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Re: SEUL: Is it too soon for me to comment?

> What about LyX?  Wordperfect?  Hasn't CorelDRAW been ported, too?  xcalc,
> xload, date.....  Lynx?  Arena?(Blech) xtrek? Quake?  DOOM?
Yes, applications exist.  Many exist.  But people don't know that yet.  And 
many of them aren't exactly user-friendly anyway.  There's also the issue of 
interface.  Apps exist, but they all look different, requiring some very 
funky configuration.  A dozen toolkits, two dozen configuration files, and no 
way to tie them all together.

> Same prob with Win95, it's called "disk caching".  I trust you remember
> what it is...  Speeds things up more than you might realize.
I think what he means in doing fsync()'s on specific files very often during 
the process of configuring the system.  And lots of error checking.  I've 
heard that if your root filesystem is full (don't do that!), and some user 
goes to change their password, it tries to rewrite the passwd file and 
fails, so guess what?  No more passwd file.  Very, very bad.

> Maybe RedHat missed something, 'cause they've been distributing the JDK
> with their distrib since 4.2.
And people have been complaining about problems and bugs ever since.  I'm not 
sure this is the fault of RedHat, at least not wholly.  Java has its own 
problems, and you couple bazaar-style development with a non-quite-yet 
standard language and JVM, and you're bound to have problems.

> It depends on whether the ISP supports PAP or not.
> If they do, just do as such:
If they do, they should be able to enter a username, password, phone number, 
and hit enter, just like Windoze.

> Not really...  IIRC, Win uses PAP, right?  Grabbing the password and
> username from a doubtless encrypted file with PERL?
DUN scripting doesn't use PAP or variants.  It's basically the exact same 
thing as chat, though likely a different syntax.  A conversion to perl would 
be trivial, and would save many people much time.  How many ISP's you know 
that hand out appropriate chat scripts?  How many hand out DUN-scripting 
info (if applicable)?  

> Not in my experience, AAMOF a friend of mine(Linux newbie, but not a
> newbie to computing) installed RH4.2, selected "Install Everything" and he
> didn't have a single problem.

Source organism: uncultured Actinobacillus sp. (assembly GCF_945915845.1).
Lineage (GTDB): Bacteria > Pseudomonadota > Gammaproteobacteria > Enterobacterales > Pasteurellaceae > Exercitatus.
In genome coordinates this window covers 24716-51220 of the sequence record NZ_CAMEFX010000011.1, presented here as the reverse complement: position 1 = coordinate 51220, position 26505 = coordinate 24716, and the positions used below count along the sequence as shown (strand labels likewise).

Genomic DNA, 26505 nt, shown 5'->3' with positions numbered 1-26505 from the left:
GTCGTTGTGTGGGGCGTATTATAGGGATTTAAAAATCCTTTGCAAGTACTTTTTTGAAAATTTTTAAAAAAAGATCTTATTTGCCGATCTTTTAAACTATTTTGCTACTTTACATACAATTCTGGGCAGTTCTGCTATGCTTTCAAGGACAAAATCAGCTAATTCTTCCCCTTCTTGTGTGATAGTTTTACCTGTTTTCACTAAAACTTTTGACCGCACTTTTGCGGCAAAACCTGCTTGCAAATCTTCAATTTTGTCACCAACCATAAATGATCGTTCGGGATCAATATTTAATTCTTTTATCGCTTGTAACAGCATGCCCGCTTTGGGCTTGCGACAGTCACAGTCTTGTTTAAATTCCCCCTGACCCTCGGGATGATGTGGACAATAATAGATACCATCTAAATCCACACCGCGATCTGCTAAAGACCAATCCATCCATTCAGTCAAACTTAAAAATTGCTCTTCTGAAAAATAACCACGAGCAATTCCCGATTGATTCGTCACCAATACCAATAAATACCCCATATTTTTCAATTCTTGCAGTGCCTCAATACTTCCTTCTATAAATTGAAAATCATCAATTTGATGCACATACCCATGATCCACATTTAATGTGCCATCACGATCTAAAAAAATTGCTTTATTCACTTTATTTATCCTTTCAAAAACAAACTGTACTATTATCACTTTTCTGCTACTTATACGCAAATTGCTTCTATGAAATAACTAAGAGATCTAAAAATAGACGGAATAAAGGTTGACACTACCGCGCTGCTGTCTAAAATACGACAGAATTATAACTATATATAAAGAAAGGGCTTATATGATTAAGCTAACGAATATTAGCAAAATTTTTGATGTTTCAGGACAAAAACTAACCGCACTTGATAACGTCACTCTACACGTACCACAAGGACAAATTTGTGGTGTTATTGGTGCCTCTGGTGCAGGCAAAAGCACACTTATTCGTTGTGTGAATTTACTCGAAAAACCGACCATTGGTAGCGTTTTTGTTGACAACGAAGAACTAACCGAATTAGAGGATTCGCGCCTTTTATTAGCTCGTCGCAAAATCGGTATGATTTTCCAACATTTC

It depends on what you're trying to do.  Certain things work fine, and have 
for a long time.  Others break badly in certain circumstances.  And there's 
the obvious case where there isn't enough hard drive space.

> > Windows takes five minutes, less if you just pick 'typical'.  We need a
> > similar setup.
> Ha ha, what kind of computer you talking about?  Win95 install takes AT
> LEAST 15 minutes, with lots of baby sitting...  RedHat has recently come
> up with an installer called "KickStart", shove the boot disk in A:, put
> the CD in the drive, reboot and walk away, not even Win95 can boast that.
He's talking about deciding what components to install.  The install itself 
will obviously take longer, and shouldn't require any babysitting.

> Okay, now for my one gripe:  XFree86.
This is solvable, I think.  Using careful probing, you can discover most of 
the things you need, and when it comes down to looking for frequencies, as 
for a monitor type.  There are enough Linux people out there that I'm sure we 
could post a request for information and we'd get back numbers for the vast 
majority of all monitors in existance.

> Going to try vertical frequency range xx-xx next...
> I screen will come up, if it looks scrambled answer 'no' to the question
> after it goes away.  If the screen does not go away after three minutes,
I think some things like Xconfigurator already do this.  Though note that 
ctrl-atl-backspace won't work.  If the X server hasn't cleaned up the screen 
within three minutes, killing it certainly won't help.  Most likely the 
screen will never make its way out of whatever mode it's in.  In this case, 
you basically have to reboot and start over.

This is where a restartable install would be very useful.  Or better yet, 
keep X server binaries live on the CD, so the X configuration can happen 
*before* we try to do anything else.  A restartable install is still a very 
good idea.


     Erik Walthinsen <omega@seul.org> - SEUL Project system architect
       /  \                SEUL: Simple End-User Linux -
      |    | M E G A            Creating a Linux distribution
      _\  /_                         for the home or office user